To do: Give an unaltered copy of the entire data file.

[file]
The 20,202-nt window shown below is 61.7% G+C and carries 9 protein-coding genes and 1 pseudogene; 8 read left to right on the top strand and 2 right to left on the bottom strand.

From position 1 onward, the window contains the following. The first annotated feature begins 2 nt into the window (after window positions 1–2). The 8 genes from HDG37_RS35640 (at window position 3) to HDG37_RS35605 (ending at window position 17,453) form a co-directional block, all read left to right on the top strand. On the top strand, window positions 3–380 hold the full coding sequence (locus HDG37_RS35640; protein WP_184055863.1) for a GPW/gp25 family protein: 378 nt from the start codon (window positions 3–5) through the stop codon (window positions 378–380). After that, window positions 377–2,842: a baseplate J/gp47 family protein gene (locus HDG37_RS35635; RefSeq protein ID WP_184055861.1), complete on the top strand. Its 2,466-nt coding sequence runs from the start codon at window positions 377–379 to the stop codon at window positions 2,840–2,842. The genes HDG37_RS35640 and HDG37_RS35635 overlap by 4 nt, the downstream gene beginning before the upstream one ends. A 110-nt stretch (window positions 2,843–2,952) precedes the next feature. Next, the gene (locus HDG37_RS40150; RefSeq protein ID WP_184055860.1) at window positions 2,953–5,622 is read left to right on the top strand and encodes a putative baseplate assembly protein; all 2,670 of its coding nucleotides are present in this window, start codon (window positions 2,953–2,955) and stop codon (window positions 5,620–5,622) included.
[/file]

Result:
The 20,202-nt window shown below is 61.7% G+C and carries 9 protein-coding genes and 1 pseudogene; 8 read left to right on the top strand and 2 right to left on the bottom strand.

From position 1 onward, the window contains the following. The first annotated feature begins 2 nt into the window (after window positions 1–2). The 8 genes from HDG37_RS35640 (at window position 3) to HDG37_RS35605 (ending at window position 17,453) form a co-directional block, all read left to right on the top strand. On the top strand, window positions 3–380 hold the full coding sequence (locus HDG37_RS35640; protein WP_184055863.1) for a GPW/gp25 family protein: 378 nt from the start codon (window positions 3–5) through the stop codon (window positions 378–380). After that, window positions 377–2,842: a baseplate J/gp47 family protein gene (locus HDG37_RS35635; RefSeq protein ID WP_184055861.1), complete on the top strand. Its 2,466-nt coding sequence runs from the start codon at window positions 377–379 to the stop codon at window positions 2,840–2,842. The genes HDG37_RS35640 and HDG37_RS35635 overlap by 4 nt, the downstream gene beginning before the upstream one ends. A 110-nt stretch (window positions 2,843–2,952) precedes the next feature. Next, the gene (locus HDG37_RS40150; RefSeq protein ID WP_184055860.1) at window positions 2,953–5,622 is read left to right on the top strand and encodes a putative baseplate assembly protein; all 2,670 of its coding nucleotides are present in this window, start codon (window positions 2,953–2,955) and stop codon (window positions 5,620–5,622) included.